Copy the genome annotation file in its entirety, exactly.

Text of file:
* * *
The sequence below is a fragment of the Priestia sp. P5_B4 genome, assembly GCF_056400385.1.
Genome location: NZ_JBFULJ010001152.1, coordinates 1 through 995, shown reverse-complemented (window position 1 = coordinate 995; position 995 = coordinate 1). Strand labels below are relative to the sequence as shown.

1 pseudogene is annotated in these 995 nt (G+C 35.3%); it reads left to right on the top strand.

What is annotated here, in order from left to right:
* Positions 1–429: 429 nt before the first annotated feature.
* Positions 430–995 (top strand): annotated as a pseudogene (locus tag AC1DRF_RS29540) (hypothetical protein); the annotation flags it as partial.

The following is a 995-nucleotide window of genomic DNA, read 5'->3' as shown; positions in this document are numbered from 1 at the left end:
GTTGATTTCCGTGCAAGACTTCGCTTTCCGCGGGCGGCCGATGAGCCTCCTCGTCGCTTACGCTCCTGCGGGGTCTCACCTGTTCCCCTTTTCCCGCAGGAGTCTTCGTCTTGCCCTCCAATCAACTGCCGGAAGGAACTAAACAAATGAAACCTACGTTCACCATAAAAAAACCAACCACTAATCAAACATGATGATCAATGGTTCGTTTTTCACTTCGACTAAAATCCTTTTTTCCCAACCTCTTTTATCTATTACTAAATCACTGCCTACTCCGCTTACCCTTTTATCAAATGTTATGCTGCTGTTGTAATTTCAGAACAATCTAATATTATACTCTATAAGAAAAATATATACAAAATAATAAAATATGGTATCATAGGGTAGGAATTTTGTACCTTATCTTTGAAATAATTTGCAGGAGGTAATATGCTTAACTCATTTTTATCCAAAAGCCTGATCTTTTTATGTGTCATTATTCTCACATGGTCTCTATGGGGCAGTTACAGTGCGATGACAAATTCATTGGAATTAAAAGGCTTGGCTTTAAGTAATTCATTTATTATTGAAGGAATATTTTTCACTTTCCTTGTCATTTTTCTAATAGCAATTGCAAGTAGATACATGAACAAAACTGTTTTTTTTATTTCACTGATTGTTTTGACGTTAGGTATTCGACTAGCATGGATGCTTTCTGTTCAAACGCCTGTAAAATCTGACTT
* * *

The sequence below is a fragment of the Priestia sp. P5_B4 genome, assembly GCF_056400385.1.
Genome location: NZ_JBFULJ010001152.1, coordinates 1 through 995, shown reverse-complemented (window position 1 = coordinate 995; position 995 = coordinate 1). Strand labels below are relative to the sequence as shown.

1 pseudogene is annotated in these 995 nt (G+C 35.3%); it reads left to right on the top strand.

What is annotated here, in order from left to right:
* Positions 1–429: 429 nt before the first annotated feature.
* Positions 430–995 (top strand): annotated as a pseudogene (locus tag AC1DRF_RS29540) (hypothetical protein); the annotation flags it as partial.

The following is a 995-nucleotide window of genomic DNA, read 5'->3' as shown; positions in this document are numbered from 1 at the left end:
GTTGATTTCCGTGCAAGACTTCGCTTTCCGCGGGCGGCCGATGAGCCTCCTCGTCGCTTACGCTCCTGCGGGGTCTCACCTGTTCCCCTTTTCCCGCAGGAGTCTTCGTCTTGCCCTCCAATCAACTGCCGGAAGGAACTAAACAAATGAAACCTACGTTCACCATAAAAAAACCAACCACTAATCAAACATGATGATCAATGGTTCGTTTTTCACTTCGACTAAAATCCTTTTTTCCCAACCTCTTTTATCTATTACTAAATCACTGCCTACTCCGCTTACCCTTTTATCAAATGTTATGCTGCTGTTGTAATTTCAGAACAATCTAATATTATACTCTATAAGAAAAATATATACAAAATAATAAAATATGGTATCATAGGGTAGGAATTTTGTACCTTATCTTTGAAATAATTTGCAGGAGGTAATATGCTTAACTCATTTTTATCCAAAAGCCTGATCTTTTTATGTGTCATTATTCTCACATGGTCTCTATGGGGCAGTTACAGTGCGATGACAAATTCATTGGAATTAAAAGGCTTGGCTTTAAGTAATTCATTTATTATTGAAGGAATATTTTTCACTTTCCTTGTCATTTTTCTAATAGCAATTGCAAGTAGATACATGAACAAAACTGTTTTTTTTATTTCACTGATTGTTTTGACGTTAGGTATTCGACTAGCATGGATGCTTTCTGTTCAAACGCCTGTAAAATCTGACTT